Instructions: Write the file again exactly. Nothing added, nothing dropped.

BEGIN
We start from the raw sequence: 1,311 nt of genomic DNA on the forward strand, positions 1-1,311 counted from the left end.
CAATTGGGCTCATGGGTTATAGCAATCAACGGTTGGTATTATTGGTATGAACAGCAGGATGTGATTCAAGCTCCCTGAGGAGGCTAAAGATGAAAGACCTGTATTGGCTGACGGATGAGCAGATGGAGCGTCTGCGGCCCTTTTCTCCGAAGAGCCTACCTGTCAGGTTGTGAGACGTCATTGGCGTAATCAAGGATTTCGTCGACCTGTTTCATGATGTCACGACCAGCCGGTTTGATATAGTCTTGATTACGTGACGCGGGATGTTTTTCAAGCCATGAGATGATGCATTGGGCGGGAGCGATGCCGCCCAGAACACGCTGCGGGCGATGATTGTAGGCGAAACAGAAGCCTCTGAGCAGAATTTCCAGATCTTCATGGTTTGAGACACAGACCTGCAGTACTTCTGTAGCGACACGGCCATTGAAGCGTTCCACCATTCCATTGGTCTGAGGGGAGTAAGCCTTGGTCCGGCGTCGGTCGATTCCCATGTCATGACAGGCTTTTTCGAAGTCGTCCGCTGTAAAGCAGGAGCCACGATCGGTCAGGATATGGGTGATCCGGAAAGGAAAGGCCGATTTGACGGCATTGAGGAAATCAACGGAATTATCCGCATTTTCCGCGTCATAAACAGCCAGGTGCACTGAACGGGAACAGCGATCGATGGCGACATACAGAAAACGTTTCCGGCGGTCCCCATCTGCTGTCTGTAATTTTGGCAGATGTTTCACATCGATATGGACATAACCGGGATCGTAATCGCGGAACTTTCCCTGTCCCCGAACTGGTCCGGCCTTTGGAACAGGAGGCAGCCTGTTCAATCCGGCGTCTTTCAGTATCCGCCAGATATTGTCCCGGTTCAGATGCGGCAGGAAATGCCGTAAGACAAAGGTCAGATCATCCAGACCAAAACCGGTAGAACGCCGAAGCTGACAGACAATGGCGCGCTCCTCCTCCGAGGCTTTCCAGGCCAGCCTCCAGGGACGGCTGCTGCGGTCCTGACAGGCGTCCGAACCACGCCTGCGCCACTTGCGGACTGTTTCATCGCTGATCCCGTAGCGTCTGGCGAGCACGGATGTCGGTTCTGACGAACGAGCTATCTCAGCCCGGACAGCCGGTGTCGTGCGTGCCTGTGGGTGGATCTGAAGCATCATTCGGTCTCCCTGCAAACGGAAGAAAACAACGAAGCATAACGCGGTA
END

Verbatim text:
We start from the raw sequence: 1,311 nt of genomic DNA on the forward strand, positions 1-1,311 counted from the left end.
CAATTGGGCTCATGGGTTATAGCAATCAACGGTTGGTATTATTGGTATGAACAGCAGGATGTGATTCAAGCTCCCTGAGGAGGCTAAAGATGAAAGACCTGTATTGGCTGACGGATGAGCAGATGGAGCGTCTGCGGCCCTTTTCTCCGAAGAGCCTACCTGTCAGGTTGTGAGACGTCATTGGCGTAATCAAGGATTTCGTCGACCTGTTTCATGATGTCACGACCAGCCGGTTTGATATAGTCTTGATTACGTGACGCGGGATGTTTTTCAAGCCATGAGATGATGCATTGGGCGGGAGCGATGCCGCCCAGAACACGCTGCGGGCGATGATTGTAGGCGAAACAGAAGCCTCTGAGCAGAATTTCCAGATCTTCATGGTTTGAGACACAGACCTGCAGTACTTCTGTAGCGACACGGCCATTGAAGCGTTCCACCATTCCATTGGTCTGAGGGGAGTAAGCCTTGGTCCGGCGTCGGTCGATTCCCATGTCATGACAGGCTTTTTCGAAGTCGTCCGCTGTAAAGCAGGAGCCACGATCGGTCAGGATATGGGTGATCCGGAAAGGAAAGGCCGATTTGACGGCATTGAGGAAATCAACGGAATTATCCGCATTTTCCGCGTCATAAACAGCCAGGTGCACTGAACGGGAACAGCGATCGATGGCGACATACAGAAAACGTTTCCGGCGGTCCCCATCTGCTGTCTGTAATTTTGGCAGATGTTTCACATCGATATGGACATAACCGGGATCGTAATCGCGGAACTTTCCCTGTCCCCGAACTGGTCCGGCCTTTGGAACAGGAGGCAGCCTGTTCAATCCGGCGTCTTTCAGTATCCGCCAGATATTGTCCCGGTTCAGATGCGGCAGGAAATGCCGTAAGACAAAGGTCAGATCATCCAGACCAAAACCGGTAGAACGCCGAAGCTGACAGACAATGGCGCGCTCCTCCTCCGAGGCTTTCCAGGCCAGCCTCCAGGGACGGCTGCTGCGGTCCTGACAGGCGTCCGAACCACGCCTGCGCCACTTGCGGACTGTTTCATCGCTGATCCCGTAGCGTCTGGCGAGCACGGATGTCGGTTCTGACGAACGAGCTATCTCAGCCCGGACAGCCGGTGTCGTGCGTGCCTGTGGGTGGATCTGAAGCATCATTCGGTCTCCCTGCAAACGGAAGAAAACAACGAAGCATAACGCGGTA